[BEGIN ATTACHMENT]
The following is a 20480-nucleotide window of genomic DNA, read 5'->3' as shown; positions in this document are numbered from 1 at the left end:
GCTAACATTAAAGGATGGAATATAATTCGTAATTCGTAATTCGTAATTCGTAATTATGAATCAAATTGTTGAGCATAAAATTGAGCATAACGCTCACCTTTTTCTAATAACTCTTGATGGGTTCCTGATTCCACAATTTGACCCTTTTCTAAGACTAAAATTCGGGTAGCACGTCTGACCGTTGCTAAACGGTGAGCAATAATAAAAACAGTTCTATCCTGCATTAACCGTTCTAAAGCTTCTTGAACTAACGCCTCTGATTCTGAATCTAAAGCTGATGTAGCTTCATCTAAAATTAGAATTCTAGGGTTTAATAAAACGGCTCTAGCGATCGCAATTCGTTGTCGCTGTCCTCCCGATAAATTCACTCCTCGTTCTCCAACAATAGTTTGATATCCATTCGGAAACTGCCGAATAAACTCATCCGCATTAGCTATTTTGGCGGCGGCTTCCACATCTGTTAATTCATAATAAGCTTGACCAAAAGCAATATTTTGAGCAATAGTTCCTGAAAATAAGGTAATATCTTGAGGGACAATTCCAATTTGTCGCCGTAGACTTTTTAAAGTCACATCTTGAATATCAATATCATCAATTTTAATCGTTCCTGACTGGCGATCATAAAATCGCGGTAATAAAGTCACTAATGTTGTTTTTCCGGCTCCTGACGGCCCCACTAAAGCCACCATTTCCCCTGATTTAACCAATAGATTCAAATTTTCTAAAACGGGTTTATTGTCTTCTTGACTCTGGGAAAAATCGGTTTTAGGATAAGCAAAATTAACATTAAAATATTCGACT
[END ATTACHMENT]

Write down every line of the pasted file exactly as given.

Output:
The following is a 20480-nucleotide window of genomic DNA, read 5'->3' as shown; positions in this document are numbered from 1 at the left end:
GCTAACATTAAAGGATGGAATATAATTCGTAATTCGTAATTCGTAATTCGTAATTATGAATCAAATTGTTGAGCATAAAATTGAGCATAACGCTCACCTTTTTCTAATAACTCTTGATGGGTTCCTGATTCCACAATTTGACCCTTTTCTAAGACTAAAATTCGGGTAGCACGTCTGACCGTTGCTAAACGGTGAGCAATAATAAAAACAGTTCTATCCTGCATTAACCGTTCTAAAGCTTCTTGAACTAACGCCTCTGATTCTGAATCTAAAGCTGATGTAGCTTCATCTAAAATTAGAATTCTAGGGTTTAATAAAACGGCTCTAGCGATCGCAATTCGTTGTCGCTGTCCTCCCGATAAATTCACTCCTCGTTCTCCAACAATAGTTTGATATCCATTCGGAAACTGCCGAATAAACTCATCCGCATTAGCTATTTTGGCGGCGGCTTCCACATCTGTTAATTCATAATAAGCTTGACCAAAAGCAATATTTTGAGCAATAGTTCCTGAAAATAAGGTAATATCTTGAGGGACAATTCCAATTTGTCGCCGTAGACTTTTTAAAGTCACATCTTGAATATCAATATCATCAATTTTAATCGTTCCTGACTGGCGATCATAAAATCGCGGTAATAAAGTCACTAATGTTGTTTTTCCGGCTCCTGACGGCCCCACTAAAGCCACCATTTCCCCTGATTTAACCAATAGATTCAAATTTTCTAAAACGGGTTTATTGTCTTCTTGACTCTGGGAAAAATCGGTTTTAGGATAAGCAAAATTAACATTAAAATATTCGACT